The following article, which I present in its entirety, should be required reading for all who cling to the obscenity of horseracing-as-sport.
From The Guardian, November 23 (by Andrew Stafford):
He was the horse no one had ever heard of. The undistinguished battler who never captured the nation’s heart. Indeed, he failed to capture anyone’s, except perhaps his owners, until they too fell out of love with him; their dreams of riches and reflected glory dashed.
Unlike Kingston Town, Black Caviar or Red Cadeaux, Poor Ned occupies no special place in racing history. He never even reached the track: for all the frenzied efforts of his trainers, no whisper in Poor Ned’s ear or whip on his hindquarters could spur him to go any bloody faster.
No one sent cards or flowers wishing him luck. No ashes were to be scattered at Flemington, where he never appeared. No one ever cheered him down a home straight anywhere. He never grew to be an old warrior. He was just another two-year-old nag who wasn’t good enough.
He wasn’t handsome enough for dressage and he couldn’t jump to save himself. He was too nervous for kids to ride on. Even professional jockeys found him hard work. The best that could be said about Poor Ned is that no one other than his owners ever lost money on him.
He was, in all respects, a disappointment. So his owners regretfully made the decision that, all agreed, was in their best interests. After all, he was costing them around a hundred bucks a day. And Poor Ned was high maintenance. He couldn’t cope with the stalls and he wasn’t much more docile in the stables.
He never gave anyone any joy. He competed with no distinction; in fact he was so lacking in distinction that he never competed at all. He was fragile and cranky, and no one will miss him, because no one other than his owners and handlers knew he ever existed. He served no useful purpose whatsoever.
No one ever turned out in their finest for him. No jewellery was flashed; no top hats or tails were worn; no ostentation of any kind was ever required. At least, being no peacock, he never had to put himself on display either. No one ever cooed their admiration at his perfect physique before he took to the track.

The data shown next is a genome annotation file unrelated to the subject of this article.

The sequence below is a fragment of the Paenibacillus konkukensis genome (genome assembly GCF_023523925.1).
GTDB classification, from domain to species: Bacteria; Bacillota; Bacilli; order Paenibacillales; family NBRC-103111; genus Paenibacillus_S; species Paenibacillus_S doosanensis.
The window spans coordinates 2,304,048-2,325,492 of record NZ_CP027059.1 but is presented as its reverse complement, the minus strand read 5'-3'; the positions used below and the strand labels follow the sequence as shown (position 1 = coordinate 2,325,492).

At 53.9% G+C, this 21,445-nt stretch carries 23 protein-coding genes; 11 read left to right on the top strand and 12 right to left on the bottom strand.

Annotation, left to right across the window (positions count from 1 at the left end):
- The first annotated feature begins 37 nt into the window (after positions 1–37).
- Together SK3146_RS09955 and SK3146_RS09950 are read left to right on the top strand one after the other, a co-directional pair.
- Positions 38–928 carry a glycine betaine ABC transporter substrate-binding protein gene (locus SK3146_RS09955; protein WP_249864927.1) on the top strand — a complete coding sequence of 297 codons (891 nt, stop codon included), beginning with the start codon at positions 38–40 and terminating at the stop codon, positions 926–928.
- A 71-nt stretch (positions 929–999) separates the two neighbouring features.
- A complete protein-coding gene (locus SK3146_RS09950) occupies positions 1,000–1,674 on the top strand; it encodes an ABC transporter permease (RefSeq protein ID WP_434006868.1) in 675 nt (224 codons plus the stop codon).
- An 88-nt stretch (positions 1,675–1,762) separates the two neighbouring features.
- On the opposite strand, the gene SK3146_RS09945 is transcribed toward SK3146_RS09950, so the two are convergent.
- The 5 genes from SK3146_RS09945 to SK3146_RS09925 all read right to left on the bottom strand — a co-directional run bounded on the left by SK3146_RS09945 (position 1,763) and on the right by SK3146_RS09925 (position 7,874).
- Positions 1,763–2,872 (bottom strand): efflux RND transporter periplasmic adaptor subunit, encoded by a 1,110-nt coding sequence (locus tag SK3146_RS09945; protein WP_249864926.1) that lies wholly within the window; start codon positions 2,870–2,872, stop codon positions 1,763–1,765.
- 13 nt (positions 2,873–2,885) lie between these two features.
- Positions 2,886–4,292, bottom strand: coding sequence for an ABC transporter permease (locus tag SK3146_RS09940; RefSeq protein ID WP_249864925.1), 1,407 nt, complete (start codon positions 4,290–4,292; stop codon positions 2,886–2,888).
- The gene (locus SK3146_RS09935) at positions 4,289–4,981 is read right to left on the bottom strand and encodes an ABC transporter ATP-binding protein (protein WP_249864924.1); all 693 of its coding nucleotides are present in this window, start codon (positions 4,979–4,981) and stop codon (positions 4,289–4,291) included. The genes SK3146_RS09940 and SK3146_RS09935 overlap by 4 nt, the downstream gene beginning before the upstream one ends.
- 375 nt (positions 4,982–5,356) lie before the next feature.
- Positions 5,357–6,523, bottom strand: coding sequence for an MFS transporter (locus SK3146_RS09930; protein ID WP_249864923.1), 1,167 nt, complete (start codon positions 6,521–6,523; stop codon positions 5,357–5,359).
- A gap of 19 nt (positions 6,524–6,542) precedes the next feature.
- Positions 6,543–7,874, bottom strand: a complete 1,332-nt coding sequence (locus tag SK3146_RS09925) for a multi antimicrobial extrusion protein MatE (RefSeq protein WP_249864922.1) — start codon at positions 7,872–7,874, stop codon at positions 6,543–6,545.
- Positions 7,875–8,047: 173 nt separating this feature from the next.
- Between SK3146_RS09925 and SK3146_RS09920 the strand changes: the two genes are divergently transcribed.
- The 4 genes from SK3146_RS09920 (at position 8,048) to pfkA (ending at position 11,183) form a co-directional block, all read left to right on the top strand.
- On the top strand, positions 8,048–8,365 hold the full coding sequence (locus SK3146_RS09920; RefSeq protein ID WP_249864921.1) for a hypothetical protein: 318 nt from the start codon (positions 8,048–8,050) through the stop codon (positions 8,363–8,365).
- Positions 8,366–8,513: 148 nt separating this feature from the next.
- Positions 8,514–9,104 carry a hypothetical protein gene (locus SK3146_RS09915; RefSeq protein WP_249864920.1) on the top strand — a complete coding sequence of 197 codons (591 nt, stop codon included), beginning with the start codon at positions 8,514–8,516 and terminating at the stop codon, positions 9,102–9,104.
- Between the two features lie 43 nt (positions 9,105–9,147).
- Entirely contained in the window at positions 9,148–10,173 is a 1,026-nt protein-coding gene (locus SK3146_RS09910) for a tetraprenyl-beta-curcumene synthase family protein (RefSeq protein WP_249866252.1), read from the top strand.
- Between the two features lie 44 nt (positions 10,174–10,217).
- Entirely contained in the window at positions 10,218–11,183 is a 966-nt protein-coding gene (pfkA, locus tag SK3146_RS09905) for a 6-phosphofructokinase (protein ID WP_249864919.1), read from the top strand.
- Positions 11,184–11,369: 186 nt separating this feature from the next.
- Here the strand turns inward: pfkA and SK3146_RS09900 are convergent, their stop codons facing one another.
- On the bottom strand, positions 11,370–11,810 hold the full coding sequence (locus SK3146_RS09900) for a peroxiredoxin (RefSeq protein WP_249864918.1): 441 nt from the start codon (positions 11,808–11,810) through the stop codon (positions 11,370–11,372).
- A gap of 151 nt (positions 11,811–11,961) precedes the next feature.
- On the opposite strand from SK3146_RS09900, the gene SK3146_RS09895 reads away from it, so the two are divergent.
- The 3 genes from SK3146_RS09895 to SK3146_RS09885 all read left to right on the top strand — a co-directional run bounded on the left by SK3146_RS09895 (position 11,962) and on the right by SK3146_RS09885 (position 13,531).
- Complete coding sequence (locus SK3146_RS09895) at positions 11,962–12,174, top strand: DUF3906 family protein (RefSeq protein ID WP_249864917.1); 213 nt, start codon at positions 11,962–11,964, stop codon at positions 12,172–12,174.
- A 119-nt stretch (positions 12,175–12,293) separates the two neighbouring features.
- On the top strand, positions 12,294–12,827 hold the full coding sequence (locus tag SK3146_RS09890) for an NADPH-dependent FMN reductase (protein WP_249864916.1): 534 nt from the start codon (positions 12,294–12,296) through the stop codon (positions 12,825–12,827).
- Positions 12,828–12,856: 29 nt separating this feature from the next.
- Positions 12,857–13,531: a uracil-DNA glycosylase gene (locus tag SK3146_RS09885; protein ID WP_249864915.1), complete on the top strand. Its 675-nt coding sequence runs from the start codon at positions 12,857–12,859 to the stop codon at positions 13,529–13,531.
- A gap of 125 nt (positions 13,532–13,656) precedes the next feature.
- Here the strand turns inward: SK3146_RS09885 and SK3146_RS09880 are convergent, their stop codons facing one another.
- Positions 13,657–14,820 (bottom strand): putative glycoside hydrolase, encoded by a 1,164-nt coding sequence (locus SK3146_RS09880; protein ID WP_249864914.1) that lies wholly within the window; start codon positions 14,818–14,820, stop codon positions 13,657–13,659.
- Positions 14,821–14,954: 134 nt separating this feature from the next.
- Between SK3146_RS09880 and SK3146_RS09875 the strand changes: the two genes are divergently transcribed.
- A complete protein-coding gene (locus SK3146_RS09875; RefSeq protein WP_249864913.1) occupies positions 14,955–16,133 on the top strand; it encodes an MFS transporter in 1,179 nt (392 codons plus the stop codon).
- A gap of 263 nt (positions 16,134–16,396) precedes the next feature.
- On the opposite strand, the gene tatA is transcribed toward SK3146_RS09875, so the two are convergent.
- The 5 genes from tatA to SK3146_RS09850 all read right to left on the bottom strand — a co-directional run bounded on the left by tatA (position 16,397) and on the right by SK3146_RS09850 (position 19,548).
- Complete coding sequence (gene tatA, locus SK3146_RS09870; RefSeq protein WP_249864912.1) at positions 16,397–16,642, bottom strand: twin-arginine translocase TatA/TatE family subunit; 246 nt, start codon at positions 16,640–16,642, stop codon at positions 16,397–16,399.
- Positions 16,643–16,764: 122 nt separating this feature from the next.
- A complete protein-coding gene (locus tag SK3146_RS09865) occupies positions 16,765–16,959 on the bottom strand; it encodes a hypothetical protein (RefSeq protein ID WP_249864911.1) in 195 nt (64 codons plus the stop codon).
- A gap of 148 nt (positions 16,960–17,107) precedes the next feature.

So to the knackery he went, unmourned. They led him to the kill-box and humanely euthanised him with a bullet to the head. Red Cadeaux was the third horse in two years to die after the Melbourne Cup. Poor Ned was just another horse that never made it.
There’s more where Poor Ned came from, though. About 15,000 thoroughbred foals are bred each year in this country. Some of them are bought for millions; when they fail, they might fetch a couple of hundred in the saleyards. But gambling is big business. Sometimes you have to cut your losses.
They ground Poor Ned up for dog food, but no one ever got attached enough to him to care. No one outside of his connections knew his name, and nobody in his industry’s governing body recorded his fate. He wasn’t even a statistic, because no official statistics on horse wastage are recorded.
Apparently there are roughly 10,000 Poor Neds a year. Horses that simply didn’t have the necessary fast-twitch fibres, lacked the temperament for racing, or just broke down injured. Or they were just too much trouble. 10,000 horses that the nation never stopped for.
For further reading, please see my 2013 post “From Wastage to Dinner Plate”.
Below, aftercare for an anonymous erstwhile athlete – a has-been, or, like Poor Ned, a never-was. (While this scene comes from Australia, the prevailing wisdom is that most “retired” American racehorses meet a similar end.)